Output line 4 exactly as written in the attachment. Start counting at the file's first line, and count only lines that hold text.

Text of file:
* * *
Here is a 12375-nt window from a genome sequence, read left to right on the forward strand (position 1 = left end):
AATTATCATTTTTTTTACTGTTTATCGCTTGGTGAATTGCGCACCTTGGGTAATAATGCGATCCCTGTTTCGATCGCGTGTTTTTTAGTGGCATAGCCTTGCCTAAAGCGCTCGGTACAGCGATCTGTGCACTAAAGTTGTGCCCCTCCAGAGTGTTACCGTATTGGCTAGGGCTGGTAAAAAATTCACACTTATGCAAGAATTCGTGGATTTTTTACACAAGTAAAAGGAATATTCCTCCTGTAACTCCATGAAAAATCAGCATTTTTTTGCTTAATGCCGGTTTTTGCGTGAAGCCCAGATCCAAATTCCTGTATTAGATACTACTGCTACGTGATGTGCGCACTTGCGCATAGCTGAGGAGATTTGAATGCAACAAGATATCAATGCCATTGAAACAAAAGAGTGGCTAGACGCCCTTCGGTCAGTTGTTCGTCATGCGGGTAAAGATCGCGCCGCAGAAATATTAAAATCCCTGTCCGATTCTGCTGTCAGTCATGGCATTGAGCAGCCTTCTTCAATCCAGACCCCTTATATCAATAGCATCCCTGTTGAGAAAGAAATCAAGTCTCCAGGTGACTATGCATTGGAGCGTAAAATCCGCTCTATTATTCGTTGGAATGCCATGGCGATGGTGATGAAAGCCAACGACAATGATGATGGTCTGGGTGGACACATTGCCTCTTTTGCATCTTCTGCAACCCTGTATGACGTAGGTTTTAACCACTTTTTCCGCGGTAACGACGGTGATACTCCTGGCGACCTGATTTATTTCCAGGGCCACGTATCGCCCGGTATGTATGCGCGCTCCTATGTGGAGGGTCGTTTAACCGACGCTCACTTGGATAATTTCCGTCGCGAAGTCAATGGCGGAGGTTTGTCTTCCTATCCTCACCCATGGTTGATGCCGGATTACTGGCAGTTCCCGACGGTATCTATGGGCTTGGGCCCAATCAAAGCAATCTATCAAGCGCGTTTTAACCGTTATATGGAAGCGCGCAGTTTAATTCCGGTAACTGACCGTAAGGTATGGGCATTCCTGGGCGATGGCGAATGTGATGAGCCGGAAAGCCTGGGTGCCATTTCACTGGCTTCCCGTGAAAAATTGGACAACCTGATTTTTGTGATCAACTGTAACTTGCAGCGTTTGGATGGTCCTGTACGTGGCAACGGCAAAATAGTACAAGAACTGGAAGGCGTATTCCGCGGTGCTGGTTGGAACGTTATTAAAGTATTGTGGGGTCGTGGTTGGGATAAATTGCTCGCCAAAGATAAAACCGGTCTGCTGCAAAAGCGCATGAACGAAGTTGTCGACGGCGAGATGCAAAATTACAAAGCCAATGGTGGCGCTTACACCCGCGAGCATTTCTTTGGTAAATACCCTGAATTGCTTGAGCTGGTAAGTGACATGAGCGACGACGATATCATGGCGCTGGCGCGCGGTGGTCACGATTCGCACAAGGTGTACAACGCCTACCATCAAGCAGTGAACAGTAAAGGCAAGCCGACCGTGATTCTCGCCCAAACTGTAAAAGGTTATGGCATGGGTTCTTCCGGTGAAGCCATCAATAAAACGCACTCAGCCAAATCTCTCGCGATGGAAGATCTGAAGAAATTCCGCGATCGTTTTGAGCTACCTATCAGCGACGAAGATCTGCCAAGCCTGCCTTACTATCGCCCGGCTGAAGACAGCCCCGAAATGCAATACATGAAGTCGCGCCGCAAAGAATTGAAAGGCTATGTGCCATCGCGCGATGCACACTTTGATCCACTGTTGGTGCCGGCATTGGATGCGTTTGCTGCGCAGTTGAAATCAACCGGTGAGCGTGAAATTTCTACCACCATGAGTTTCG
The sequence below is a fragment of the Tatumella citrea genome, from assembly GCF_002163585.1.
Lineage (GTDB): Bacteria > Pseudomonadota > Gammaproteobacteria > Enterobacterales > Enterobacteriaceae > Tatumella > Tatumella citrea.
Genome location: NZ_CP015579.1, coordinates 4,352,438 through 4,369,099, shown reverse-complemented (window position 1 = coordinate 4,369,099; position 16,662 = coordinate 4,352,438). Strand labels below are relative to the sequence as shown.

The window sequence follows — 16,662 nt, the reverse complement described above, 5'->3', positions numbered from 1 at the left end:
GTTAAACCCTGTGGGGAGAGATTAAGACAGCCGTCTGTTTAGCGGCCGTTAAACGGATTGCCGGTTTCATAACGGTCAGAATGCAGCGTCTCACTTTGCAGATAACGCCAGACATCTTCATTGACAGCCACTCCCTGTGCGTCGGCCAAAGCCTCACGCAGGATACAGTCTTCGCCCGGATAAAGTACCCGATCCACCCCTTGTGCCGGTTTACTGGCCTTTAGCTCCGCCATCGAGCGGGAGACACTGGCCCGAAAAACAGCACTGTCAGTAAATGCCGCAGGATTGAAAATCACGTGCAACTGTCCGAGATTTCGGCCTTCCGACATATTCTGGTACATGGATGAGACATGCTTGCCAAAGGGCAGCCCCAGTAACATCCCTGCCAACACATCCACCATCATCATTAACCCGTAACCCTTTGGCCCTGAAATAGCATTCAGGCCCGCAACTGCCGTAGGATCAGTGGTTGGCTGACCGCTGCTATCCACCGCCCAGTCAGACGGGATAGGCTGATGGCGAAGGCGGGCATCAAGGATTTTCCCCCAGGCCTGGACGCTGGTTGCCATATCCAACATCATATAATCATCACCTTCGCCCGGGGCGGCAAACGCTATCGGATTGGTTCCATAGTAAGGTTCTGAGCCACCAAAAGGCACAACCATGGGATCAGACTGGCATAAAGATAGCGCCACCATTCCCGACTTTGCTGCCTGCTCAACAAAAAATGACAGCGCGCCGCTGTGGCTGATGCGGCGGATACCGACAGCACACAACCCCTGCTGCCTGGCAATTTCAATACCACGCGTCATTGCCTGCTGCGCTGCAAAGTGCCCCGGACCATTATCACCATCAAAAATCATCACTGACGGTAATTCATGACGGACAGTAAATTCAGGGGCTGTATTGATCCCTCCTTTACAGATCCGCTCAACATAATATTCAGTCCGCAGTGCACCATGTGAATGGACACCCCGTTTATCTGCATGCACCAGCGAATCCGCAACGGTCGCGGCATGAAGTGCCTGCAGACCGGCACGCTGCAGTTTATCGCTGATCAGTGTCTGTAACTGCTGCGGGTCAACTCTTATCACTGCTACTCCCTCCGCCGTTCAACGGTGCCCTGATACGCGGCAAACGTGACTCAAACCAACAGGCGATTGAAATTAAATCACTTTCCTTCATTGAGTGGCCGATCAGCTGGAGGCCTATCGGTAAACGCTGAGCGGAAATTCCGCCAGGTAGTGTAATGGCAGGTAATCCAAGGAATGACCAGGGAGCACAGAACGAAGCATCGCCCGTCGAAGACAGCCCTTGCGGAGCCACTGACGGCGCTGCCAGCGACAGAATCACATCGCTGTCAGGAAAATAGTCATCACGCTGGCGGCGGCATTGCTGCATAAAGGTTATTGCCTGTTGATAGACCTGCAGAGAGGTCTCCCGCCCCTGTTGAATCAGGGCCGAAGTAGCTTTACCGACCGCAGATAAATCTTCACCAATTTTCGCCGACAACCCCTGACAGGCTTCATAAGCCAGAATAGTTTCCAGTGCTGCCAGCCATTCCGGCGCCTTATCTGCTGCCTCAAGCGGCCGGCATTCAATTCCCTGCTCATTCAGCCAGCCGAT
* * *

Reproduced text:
Lineage (GTDB): Bacteria > Pseudomonadota > Gammaproteobacteria > Enterobacterales > Enterobacteriaceae > Tatumella > Tatumella citrea.